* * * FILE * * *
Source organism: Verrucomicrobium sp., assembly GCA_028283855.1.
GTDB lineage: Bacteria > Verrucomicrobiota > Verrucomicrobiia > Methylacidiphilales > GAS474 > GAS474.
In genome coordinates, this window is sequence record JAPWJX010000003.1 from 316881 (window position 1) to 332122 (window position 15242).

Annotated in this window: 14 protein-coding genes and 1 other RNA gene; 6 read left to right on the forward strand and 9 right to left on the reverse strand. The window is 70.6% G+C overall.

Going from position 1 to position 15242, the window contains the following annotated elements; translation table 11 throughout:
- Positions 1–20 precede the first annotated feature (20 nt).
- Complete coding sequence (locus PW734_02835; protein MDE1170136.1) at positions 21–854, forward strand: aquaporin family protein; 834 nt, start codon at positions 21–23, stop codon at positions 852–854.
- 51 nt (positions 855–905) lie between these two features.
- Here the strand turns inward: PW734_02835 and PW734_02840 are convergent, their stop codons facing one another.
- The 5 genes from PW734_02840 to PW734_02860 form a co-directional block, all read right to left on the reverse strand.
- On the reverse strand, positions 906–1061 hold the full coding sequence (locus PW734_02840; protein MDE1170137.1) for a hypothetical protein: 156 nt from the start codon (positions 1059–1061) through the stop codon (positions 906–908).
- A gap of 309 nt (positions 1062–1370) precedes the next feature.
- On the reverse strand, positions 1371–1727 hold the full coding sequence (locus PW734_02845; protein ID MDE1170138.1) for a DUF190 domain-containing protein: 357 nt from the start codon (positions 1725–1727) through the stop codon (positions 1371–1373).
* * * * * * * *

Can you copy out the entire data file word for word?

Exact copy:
Source organism: Verrucomicrobium sp., assembly GCA_028283855.1.
GTDB lineage: Bacteria > Verrucomicrobiota > Verrucomicrobiia > Methylacidiphilales > GAS474 > GAS474.
In genome coordinates, this window is sequence record JAPWJX010000003.1 from 316881 (window position 1) to 332122 (window position 15242).

Annotated in this window: 14 protein-coding genes and 1 other RNA gene; 6 read left to right on the forward strand and 9 right to left on the reverse strand. The window is 70.6% G+C overall.

Going from position 1 to position 15242, the window contains the following annotated elements; translation table 11 throughout:
- Positions 1–20 precede the first annotated feature (20 nt).
- Complete coding sequence (locus PW734_02835; protein MDE1170136.1) at positions 21–854, forward strand: aquaporin family protein; 834 nt, start codon at positions 21–23, stop codon at positions 852–854.
- 51 nt (positions 855–905) lie between these two features.
- Here the strand turns inward: PW734_02835 and PW734_02840 are convergent, their stop codons facing one another.
- The 5 genes from PW734_02840 to PW734_02860 form a co-directional block, all read right to left on the reverse strand.
- On the reverse strand, positions 906–1061 hold the full coding sequence (locus PW734_02840; protein MDE1170137.1) for a hypothetical protein: 156 nt from the start codon (positions 1059–1061) through the stop codon (positions 906–908).
- A gap of 309 nt (positions 1062–1370) precedes the next feature.
- On the reverse strand, positions 1371–1727 hold the full coding sequence (locus PW734_02845; protein ID MDE1170138.1) for a DUF190 domain-containing protein: 357 nt from the start codon (positions 1725–1727) through the stop codon (positions 1371–1373).